The primatology community recently lost one of its most important contributors, taken away by the illness against which she fought for two years. Dr. Annie Gautier-Hion studied central African primates in the field for 35 years. She was best known for her pioneering work on the ecology, evolution and biogeography of guenons, and for a study of western lowland gorillas in Odzala-Kokoua National Park. She contributed greatly to the field of primate evolutionary biology and ecology at the Paimpont Biological Station (University of Rennes), and her work led to the production of over 170 publications.
In 1963, Annie answered an advertisement for a research candidate to study western lowland gorillas posted by Prof. Pierre-Paul Grassé. She travelled to Gabon in 1964 to study 10 captive gorillas, all of them bushmeat orphans. Dr. Jean-Pierre Gautier joined her in 1965, but when a disease outbreak among the animals forced them to give up this study, they decided to switch focus from the largest of primates to the smallest old-world monkey, the talapoin, and were among the first to study the ecology and social structure of this species.
The Gautiers expanded their study to other cercopithecine species living in the Makokou area of northeastern Gabon, and investigated the complex social relationships observed in polyspecific groups. They discovered how the complementarity of ecological niches and anti-predatory strategies could facilitate inter-species associations. Their research was strengthened through the combination of field observations and captive studies when they established a breeding colony of cercopithecines in Gabon where they could closely observe the animals. In 1969, this breeding centre was transferred to the Biological Station of Paimpont for behavioural studies, and still exists.
After meeting Jonathan Kingdon in 1977, Annie oriented her research towards evolutionary biology. Their collaboration led to the 1988 publication of a benchmark volume “A Primate Radiation: Evolutionary Biology of the African Guenons”, co-authored and co-edited by Annie Gautier-Hion, François Bourlière, Jean-Pierre Gautier and Jonathan Kingdon.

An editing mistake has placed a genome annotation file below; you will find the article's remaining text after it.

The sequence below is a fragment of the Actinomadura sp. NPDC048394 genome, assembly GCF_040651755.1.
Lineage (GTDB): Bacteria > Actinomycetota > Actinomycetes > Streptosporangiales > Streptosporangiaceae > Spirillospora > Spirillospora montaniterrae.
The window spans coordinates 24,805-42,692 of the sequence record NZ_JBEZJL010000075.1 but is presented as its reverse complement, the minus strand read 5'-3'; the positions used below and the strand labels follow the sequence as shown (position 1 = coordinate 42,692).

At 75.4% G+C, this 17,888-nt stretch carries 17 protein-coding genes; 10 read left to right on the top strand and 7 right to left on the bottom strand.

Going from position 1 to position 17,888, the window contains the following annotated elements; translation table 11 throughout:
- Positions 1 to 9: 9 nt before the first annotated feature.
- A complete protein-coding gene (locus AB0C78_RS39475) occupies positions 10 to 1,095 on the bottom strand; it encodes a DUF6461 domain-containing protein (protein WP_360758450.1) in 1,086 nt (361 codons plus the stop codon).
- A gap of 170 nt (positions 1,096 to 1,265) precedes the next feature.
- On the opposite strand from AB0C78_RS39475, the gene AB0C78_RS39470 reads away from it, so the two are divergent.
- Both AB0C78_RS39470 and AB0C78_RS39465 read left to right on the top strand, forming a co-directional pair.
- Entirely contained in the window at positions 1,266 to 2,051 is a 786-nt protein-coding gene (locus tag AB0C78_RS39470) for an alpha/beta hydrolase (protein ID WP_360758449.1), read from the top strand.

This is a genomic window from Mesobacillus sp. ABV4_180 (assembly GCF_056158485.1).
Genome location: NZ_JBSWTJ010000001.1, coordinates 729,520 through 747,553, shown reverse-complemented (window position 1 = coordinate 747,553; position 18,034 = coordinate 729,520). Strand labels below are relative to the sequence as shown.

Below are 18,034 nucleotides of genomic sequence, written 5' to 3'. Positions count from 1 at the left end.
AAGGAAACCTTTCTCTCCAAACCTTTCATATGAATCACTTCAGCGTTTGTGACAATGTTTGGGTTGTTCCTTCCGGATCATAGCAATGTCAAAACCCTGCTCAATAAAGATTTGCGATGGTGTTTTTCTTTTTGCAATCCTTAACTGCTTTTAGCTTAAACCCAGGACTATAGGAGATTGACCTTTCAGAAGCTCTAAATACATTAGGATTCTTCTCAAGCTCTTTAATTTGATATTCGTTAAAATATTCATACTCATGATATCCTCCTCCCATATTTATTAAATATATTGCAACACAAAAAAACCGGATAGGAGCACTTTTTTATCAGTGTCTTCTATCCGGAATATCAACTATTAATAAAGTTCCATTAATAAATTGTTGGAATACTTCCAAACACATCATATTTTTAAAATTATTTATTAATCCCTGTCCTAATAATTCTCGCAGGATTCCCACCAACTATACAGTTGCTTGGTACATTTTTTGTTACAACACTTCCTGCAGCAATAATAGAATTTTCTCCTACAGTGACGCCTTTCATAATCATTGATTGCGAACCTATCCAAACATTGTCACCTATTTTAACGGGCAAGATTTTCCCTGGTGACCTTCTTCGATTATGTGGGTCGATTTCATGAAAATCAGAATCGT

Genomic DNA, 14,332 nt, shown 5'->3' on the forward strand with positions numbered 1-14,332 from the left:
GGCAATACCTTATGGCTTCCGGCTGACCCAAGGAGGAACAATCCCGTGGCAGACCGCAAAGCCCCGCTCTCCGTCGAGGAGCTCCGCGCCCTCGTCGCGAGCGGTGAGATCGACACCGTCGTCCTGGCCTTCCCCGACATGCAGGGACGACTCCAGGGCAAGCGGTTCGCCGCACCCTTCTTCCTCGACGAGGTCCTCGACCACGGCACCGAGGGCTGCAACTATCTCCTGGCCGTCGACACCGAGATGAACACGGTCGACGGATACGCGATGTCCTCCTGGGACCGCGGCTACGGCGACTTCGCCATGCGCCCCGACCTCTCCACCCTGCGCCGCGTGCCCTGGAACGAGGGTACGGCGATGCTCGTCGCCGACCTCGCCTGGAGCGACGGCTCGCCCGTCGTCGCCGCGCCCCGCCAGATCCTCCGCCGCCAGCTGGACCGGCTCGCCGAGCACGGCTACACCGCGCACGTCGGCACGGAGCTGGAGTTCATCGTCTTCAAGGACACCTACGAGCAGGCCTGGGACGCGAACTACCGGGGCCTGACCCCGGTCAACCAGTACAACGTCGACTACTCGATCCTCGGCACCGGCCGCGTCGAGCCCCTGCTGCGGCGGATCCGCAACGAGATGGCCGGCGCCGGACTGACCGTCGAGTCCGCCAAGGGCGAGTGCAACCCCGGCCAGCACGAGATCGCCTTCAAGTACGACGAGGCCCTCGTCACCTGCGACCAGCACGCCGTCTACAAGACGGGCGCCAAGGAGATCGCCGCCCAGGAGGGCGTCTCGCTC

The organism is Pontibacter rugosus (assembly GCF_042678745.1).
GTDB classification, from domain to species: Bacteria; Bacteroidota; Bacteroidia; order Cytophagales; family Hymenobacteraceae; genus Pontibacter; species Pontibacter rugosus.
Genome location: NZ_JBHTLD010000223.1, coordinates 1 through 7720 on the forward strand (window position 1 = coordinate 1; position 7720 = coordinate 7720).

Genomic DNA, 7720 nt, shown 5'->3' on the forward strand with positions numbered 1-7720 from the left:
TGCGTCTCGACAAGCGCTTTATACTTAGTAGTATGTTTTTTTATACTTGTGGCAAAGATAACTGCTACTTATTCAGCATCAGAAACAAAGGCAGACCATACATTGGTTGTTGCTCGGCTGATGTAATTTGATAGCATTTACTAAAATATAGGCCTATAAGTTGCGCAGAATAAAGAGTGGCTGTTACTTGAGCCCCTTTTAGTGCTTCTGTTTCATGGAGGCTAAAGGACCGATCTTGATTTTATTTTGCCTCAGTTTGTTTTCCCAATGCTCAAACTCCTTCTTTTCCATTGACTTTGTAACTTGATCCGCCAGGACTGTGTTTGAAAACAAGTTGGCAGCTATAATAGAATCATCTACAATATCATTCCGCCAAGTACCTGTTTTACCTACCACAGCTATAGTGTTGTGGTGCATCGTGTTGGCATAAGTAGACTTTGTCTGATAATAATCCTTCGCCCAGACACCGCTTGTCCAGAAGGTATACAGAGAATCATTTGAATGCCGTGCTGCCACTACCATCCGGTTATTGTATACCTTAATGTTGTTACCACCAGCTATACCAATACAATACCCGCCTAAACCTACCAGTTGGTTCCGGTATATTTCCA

In 1989, together with Dr. Marc Colyn, Annie set up a research site in Salonga National Park, Democratic Republic of Congo. Political events brought an end to that project, so Annie established another research station in Gabon, at Makandé. In parallel, she led the ethology research laboratory at the University of Rennes from 1991 to 1999. She also co-authored with Dr. Marc Colyn and Dr. Jean-Pierre Gautier an excellently informative and beautifully illustrated guidebook to central African primates, “Histoire naturelle des primates d'Afrique centrale”, published in 1999.
In 1996, Annie finally returned to her initial subject of research, the western lowland gorilla. She set up a research project in Odzala-Kokoua National Park, Republic of the Congo, and launched demographical and behavioral studies in the MayaNord and Lokoué clearings. After she retired in 2004, she published a popular book on gorillas, organized multiple public conferences and an exhibition on gorilla conservation.
Annie was an outstanding scientist. We will remember her passion for African forests and their primates, and her dedication to their study and protection. Annie will be greatly missed by all who knew her.
I worked with Annie Gautier-Hion in Salonga in what is now the Democratic Republic of Congo, and in the Forêt des Abeilles in Gabon, as well as in her research group in France for several years. She was an absolutely great companion in the field and showed me how to see, hear, and understand the monkey species that we studied. I have many fond memories of (mostly hilarious) incidents with her as well as the many astonishing things we saw together in the African rainforest. She was always fascinated by natural history of all kinds, excited to communicate about wildlife, very sympathetic to and respected by, all her African colleagues, from the trackers to the University professors with whom she collaborated. Much of what we know of the ecology of not only the Central African primates, but also many other mammal species, is still based on the work she initiated at the Mpassa research station near Makokou in Gabon in the 1980s.
I last saw her in her cottage in rural Brittany less than a year before she died. Her enthusiasm for life, learning, and living creatures had not diminished. We went for walks in the gorgeous surrounding countryside, and visited the Paimpont research station one last time. Annie was a force of nature and is greatly missed by all who ever spent time in the forests with her, and by her colleagues in centers of learning worldwide.